The winter weather has officially upgraded from being ridiculous to being absurd in the extreme. My dog is begging to go out, but both the patio door and the front door are frozen shut, and while I can get out from the back door, that leads me into huge snow banks blocking the back gate. So no walk for him today, and I hope I don't need to get out. Following yesterday's frozen pipe episode, this makes me tired of January. And it's only -24 today, so not even bad weather after the -36 on Tuesday. I am stuck indoors watching Miss Marple on netflix for the rest of the day, I guess.
It looks like a whole year passed without my making a blog entry. Shocking. I lost two people close to me in 2012 - my mother-in-law, Janet Gunn, and my brother, Alan Adamson. I have been living under the cloud of those griefs for months. So the year was not great. But lots of fun things happened too, which I only started remembering as my sense of loss has subsided.
Friends Bjorn and Ellen visited Sudbury from Norway for three months and we had a lot of adventures with them. John and I even went to Costa Rica with them. We lounged in a resort, toured lagoons full of monkeys and crocodiles, and visited the Cloud Forest, and went ziplining.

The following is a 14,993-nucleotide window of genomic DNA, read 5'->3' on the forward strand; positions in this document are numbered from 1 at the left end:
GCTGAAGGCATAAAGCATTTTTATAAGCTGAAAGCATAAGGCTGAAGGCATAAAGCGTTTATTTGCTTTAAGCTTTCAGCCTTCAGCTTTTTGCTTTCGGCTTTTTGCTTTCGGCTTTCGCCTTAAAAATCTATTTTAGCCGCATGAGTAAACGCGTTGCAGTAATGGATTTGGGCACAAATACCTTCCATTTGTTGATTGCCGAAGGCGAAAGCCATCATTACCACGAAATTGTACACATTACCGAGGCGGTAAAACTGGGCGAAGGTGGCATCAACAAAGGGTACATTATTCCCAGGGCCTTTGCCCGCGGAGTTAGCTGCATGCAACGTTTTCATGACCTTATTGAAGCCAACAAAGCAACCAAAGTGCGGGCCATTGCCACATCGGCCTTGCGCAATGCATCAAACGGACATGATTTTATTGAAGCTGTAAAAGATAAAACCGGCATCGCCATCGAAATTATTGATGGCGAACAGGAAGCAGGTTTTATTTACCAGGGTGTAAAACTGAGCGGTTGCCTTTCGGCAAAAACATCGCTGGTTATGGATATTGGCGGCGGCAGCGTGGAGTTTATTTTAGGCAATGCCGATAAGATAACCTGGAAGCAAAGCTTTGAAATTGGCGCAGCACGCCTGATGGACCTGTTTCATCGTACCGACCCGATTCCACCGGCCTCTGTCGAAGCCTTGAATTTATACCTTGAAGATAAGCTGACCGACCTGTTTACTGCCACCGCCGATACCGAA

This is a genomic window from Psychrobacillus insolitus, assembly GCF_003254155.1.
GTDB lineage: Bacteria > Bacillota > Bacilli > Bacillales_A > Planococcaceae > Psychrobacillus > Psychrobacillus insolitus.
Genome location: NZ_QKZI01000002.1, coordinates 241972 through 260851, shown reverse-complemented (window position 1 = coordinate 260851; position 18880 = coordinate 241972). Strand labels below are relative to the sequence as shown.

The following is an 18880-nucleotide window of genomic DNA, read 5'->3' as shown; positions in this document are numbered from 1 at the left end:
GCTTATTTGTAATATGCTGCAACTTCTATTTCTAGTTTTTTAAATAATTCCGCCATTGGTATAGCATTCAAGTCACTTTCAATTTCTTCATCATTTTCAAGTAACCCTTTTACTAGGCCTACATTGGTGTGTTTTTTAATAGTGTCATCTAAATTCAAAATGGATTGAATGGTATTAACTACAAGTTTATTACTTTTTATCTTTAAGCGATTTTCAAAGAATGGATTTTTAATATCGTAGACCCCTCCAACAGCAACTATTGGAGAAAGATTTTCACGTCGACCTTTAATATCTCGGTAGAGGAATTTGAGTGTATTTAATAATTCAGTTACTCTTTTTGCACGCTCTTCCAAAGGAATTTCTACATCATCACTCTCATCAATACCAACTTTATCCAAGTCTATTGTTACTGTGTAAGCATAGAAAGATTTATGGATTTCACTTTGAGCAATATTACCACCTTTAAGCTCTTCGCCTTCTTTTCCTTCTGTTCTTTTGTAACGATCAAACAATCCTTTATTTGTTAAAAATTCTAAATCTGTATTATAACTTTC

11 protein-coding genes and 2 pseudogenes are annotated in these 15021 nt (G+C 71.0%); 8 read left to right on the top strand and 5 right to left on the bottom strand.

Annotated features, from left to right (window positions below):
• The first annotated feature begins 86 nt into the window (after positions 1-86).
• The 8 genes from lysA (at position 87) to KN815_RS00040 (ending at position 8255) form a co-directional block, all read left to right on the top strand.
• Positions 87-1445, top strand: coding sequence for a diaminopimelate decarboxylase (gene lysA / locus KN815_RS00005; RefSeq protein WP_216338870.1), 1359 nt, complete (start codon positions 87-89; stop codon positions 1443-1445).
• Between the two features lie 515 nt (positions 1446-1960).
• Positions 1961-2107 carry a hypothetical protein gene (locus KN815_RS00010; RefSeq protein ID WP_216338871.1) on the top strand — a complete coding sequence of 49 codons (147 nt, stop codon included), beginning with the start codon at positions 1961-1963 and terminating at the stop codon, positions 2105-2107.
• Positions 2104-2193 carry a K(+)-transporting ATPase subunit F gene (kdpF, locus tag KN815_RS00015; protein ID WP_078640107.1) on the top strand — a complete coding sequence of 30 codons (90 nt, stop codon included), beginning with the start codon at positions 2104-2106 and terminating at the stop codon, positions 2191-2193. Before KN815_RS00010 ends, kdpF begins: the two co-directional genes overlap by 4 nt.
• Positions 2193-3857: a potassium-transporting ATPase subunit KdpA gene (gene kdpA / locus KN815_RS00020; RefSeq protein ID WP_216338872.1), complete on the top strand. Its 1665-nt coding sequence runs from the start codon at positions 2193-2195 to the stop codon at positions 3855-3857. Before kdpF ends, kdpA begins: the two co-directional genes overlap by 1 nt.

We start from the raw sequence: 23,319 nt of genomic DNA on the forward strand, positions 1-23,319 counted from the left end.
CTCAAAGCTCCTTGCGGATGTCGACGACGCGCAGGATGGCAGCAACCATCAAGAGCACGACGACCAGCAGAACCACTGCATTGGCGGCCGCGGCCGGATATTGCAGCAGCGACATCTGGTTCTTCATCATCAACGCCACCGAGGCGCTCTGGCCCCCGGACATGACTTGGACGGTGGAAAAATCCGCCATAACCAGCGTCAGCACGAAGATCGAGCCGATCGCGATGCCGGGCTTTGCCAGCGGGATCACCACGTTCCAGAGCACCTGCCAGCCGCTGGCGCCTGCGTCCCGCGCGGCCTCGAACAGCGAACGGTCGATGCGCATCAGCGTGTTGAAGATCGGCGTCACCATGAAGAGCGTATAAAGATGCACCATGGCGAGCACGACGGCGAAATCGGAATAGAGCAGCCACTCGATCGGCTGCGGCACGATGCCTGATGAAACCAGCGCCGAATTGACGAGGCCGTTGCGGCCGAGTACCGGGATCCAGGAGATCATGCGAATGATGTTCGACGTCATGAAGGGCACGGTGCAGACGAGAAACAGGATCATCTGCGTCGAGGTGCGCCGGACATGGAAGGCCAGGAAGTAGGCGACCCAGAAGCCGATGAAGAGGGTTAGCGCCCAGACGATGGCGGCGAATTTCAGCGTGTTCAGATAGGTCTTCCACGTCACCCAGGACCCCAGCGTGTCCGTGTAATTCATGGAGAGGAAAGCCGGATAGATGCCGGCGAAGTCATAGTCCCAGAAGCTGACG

I went to the Jane Austen Ball with my daughter and we danced the evening away with officers in red coats.
Dan returned from his travels in Asia, and he and I took a road trip together to the Maritimes, but neither of us took any photos. John and I attended my eldest nephew's wedding, which was grand fun, but we took no photos.
I also went to Italy and Oslo with John. Work for John, play for me.
I made another birthday cake for Margaret Atwood, but as it was soon after my brother's death, I did it in a state of shock, and it was not so ornamented. I have no photos of it yet, as it wasn't on my camera. Maybe next year.
My daughter graduated with a M.A.in Economics from U of T,and we attended the ceremony, beaming from ear to ear.
And I had all my family home with me for Christmas, so I was a spoiled woman in 2012, as always, in spite of the losses.
I finally received my list of books for 2012 - 2013- I missed the meeting to choose them. I have left the ISBNs off the table because I don't think they are helpful. Everyone seems to read different versions - hardcovers, softcovers, Kindle, Kobo, etc. The links will take you to Indigo books, but we don't care where you get your book.
These are the books we chose for the 2012-2013 season
Here is the birthday cake that I made for Ms Atwood and that was served last night at the post-dinner party at The Living with Lakes Centre. I am still trying to get a hold of a photo with Ms Atwood and the cake in it. The ones we took were too dark (candlelight) to make out the people. Turns out Ms Atwood used to decorate cakes herself for her family and got a kick out of my cake.